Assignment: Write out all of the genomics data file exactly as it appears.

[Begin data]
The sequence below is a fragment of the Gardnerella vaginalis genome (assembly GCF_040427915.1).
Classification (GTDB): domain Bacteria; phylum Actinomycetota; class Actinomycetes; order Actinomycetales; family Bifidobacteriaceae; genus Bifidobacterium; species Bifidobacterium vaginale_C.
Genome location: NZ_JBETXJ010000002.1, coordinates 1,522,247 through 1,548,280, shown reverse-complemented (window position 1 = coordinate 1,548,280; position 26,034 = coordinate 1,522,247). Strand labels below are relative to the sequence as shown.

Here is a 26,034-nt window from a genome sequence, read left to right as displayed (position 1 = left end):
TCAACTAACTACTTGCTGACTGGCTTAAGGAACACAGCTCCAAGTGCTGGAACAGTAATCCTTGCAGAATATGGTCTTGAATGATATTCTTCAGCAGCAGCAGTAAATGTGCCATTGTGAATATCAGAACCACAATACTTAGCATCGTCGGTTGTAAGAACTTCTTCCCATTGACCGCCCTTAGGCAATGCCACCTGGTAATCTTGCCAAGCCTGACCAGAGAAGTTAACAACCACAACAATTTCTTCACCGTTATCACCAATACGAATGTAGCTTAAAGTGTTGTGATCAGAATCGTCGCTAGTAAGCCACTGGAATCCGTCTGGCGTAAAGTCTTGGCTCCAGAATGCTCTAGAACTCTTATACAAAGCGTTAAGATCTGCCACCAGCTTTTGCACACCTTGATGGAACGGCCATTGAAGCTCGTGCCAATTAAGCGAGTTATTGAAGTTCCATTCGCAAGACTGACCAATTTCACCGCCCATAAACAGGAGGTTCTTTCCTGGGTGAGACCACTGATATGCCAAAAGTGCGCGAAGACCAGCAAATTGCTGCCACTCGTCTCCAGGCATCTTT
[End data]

The sequence below is a fragment of the Gardnerella vaginalis genome (assembly GCF_040427915.1).
Classification (GTDB): domain Bacteria; phylum Actinomycetota; class Actinomycetes; order Actinomycetales; family Bifidobacteriaceae; genus Bifidobacterium; species Bifidobacterium vaginale_C.
Genome location: NZ_JBETXJ010000002.1, coordinates 1,522,247 through 1,548,280, shown reverse-complemented (window position 1 = coordinate 1,548,280; position 26,034 = coordinate 1,522,247). Strand labels below are relative to the sequence as shown.

Here is a 26,034-nt window from a genome sequence, read left to right as displayed (position 1 = left end):
TCAACTAACTACTTGCTGACTGGCTTAAGGAACACAGCTCCAAGTGCTGGAACAGTAATCCTTGCAGAATATGGTCTTGAATGATATTCTTCAGCAGCAGCAGTAAATGTGCCATTGTGAATATCAGAACCACAATACTTAGCATCGTCGGTTGTAAGAACTTCTTCCCATTGACCGCCCTTAGGCAATGCCACCTGGTAATCTTGCCAAGCCTGACCAGAGAAGTTAACAACCACAACAATTTCTTCACCGTTATCACCAATACGAATGTAGCTTAAAGTGTTGTGATCAGAATCGTCGCTAGTAAGCCACTGGAATCCGTCTGGCGTAAAGTCTTGGCTCCAGAATGCTCTAGAACTCTTATACAAAGCGTTAAGATCTGCCACCAGCTTTTGCACACCTTGATGGAACGGCCATTGAAGCTCGTGCCAATTAAGCGAGTTATTGAAGTTCCATTCGCAAGACTGACCAATTTCACCGCCCATAAACAGGAGGTTCTTTCCTGGGTGAGACCACTGATATGCCAAAAGTGCGCGAAGACCAGCAAATTGCTGCCACTCGTCTCCAGGCATCTTT